What are probiotics?
Probiotic literally means ‘for life’. Probiotics are living micro-organisms that, when ingested or applied locally in sufficient numbers, benefit the health of the consumer. Once in our intestines, these natural and friendly bacteria help balance our gut microflora and support our immune system.
How often should I consume probiotics?
Probiotics are only ‘visitors’ in your intestine and will disappear, together with their health benefits, when not consumed regularly. A daily dose of probiotics is recommended in order to maintain a healthy intestinal environment.
Are probiotics suitable for babies and young children?
Probiotics can be consumed at all ages as part of a balanced diet. Before birth, a baby’s gut is sterile and the immune system immature. The gut microflora of a baby begins to develop at birth. Breast-feeding, or consumption of an infant formula with probiotics, continues the development of a baby’s gut microflora. As a child grows and changes diet, the microflora in the gut develops accordingly. By the age of two or three, most children have a fairly stable intestinal balance. Their immune system has also matured considerably. Both, may nevertheless, benefit from a continued daily portion of probiotics.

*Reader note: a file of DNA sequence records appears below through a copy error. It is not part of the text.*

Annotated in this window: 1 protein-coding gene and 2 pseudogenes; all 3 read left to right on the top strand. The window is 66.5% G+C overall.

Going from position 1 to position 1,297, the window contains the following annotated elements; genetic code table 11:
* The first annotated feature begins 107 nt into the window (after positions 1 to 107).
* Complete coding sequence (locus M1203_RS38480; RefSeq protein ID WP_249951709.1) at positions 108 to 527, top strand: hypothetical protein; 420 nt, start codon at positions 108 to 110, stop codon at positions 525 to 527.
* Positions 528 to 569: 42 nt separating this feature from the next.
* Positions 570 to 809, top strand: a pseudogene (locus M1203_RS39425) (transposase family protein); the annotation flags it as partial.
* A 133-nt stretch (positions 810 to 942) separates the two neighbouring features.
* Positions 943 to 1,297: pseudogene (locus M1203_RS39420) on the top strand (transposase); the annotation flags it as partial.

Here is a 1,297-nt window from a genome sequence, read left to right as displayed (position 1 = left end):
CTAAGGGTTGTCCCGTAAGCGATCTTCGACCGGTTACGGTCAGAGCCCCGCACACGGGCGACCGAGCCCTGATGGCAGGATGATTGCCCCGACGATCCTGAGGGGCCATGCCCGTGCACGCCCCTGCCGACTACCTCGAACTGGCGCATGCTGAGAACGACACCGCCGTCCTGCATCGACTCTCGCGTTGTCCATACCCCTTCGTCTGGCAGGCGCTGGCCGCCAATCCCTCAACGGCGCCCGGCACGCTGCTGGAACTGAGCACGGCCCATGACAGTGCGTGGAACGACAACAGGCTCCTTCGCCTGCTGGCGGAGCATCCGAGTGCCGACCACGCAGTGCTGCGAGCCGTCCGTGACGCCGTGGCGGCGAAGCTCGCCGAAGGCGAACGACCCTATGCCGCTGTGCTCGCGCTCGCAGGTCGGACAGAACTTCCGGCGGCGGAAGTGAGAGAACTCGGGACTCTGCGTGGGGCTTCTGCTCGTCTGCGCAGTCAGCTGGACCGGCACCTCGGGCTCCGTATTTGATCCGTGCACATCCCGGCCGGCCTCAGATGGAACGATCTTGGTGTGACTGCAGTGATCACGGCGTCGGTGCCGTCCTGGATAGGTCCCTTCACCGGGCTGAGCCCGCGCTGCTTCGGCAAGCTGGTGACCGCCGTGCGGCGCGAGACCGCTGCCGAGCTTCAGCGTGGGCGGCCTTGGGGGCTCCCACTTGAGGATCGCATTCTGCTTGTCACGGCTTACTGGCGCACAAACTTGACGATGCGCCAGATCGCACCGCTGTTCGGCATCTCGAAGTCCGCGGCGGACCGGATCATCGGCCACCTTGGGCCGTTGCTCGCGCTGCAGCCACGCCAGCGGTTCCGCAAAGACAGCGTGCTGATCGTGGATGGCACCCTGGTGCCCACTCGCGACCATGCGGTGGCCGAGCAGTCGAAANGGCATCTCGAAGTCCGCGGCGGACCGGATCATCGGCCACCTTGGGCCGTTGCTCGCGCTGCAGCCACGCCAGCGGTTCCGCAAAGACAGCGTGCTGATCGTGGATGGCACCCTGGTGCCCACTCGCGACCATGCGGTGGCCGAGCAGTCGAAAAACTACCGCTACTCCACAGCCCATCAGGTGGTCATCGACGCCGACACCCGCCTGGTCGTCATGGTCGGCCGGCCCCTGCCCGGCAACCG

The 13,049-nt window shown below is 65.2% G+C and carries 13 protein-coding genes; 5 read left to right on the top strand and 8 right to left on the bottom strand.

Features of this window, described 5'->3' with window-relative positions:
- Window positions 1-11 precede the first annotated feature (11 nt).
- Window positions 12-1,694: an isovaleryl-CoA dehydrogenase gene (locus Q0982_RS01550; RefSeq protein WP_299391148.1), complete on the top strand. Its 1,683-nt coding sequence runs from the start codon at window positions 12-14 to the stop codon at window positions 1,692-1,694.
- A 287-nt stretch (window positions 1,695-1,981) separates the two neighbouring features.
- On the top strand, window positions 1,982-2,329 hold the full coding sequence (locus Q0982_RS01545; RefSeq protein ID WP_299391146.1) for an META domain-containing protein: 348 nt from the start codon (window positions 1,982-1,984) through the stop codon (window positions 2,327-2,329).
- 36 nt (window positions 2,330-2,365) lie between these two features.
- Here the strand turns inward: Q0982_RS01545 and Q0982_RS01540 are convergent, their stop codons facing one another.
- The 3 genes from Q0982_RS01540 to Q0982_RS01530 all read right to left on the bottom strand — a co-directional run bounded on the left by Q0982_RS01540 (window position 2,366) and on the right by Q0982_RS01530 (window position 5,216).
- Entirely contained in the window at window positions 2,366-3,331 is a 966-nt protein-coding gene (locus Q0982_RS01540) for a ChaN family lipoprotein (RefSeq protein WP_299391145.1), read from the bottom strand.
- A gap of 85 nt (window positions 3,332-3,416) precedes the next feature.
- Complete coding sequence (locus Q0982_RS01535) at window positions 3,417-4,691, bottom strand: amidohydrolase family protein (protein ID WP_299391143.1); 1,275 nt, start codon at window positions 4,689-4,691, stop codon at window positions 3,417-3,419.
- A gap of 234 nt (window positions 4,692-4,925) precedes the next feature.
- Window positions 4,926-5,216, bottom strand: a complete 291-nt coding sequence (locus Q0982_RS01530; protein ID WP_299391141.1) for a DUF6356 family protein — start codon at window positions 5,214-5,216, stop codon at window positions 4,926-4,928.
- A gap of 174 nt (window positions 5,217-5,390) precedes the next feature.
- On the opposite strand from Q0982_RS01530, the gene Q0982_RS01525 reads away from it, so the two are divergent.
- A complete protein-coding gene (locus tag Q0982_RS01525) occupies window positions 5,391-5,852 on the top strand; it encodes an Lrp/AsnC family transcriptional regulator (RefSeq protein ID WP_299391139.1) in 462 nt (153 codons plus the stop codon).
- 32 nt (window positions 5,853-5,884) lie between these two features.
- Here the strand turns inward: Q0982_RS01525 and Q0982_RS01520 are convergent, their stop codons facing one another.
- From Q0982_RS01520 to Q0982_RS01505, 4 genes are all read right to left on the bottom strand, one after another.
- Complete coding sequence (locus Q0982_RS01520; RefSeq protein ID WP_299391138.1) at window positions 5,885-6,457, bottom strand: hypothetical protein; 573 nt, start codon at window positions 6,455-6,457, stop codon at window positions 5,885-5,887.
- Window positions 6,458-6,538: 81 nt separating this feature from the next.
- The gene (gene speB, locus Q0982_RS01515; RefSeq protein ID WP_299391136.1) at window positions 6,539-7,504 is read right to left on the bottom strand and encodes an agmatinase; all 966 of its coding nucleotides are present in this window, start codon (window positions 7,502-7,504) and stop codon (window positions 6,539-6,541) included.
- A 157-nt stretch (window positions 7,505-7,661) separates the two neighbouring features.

Is it possible to overdose with probiotics?
No! In fact, it is far more likely that desired health benefits may not be achieved due to inadequate daily doses of probiotics. Today, many delivery formats are now available which offer convenient and tasty ways of delivering a healthy helping of probiotics as part of a daily routine to ensure proper dosage.
How long will it take before I notice that my health has improved from taking probiotics?
Health benefits from taking probiotics can achieved in many areas, such as immune, gut, vaginal and respiratory functions. Since everyone is different, along with the stages of their health, the time at which benefits are noticed will vary within a population. Generally speaking, if our immune system is weak or compromised, we many notice improvements within just a few days. If our health is already good, we may choose to take probiotics for preventive reasons, and may not notice immediate benefits. Either way, probiotic consumption will help balance your gut microflora, boost your immune system and support respiratory health.
Should I consume probiotics when I am on antibiotics?
Probiotics should be taken during and for 1-2 weeks post antibiotic therapy to fully restore the gut microflora and minimize the opportunity for antibiotic-related side effects.
Ask about Dupont’s HOWARU® Restore, scientifically formulated for restoration of a healthy intestinal balance during and after antibiotic therapy.
Is it safe for me to take probiotics if I am pregnant?
During pregnancy, mothers-to-be often have digestive problems. Consuming probiotics regularly is a safe and effective measure that may help to prevent small digestive disorders and promote overall wellness. Furthermore, immunity benefits can be achieved as well for both mother and baby by consuming Dupont’s HOWARU® Rhamnosus.
What is the recommended daily dose of probiotics?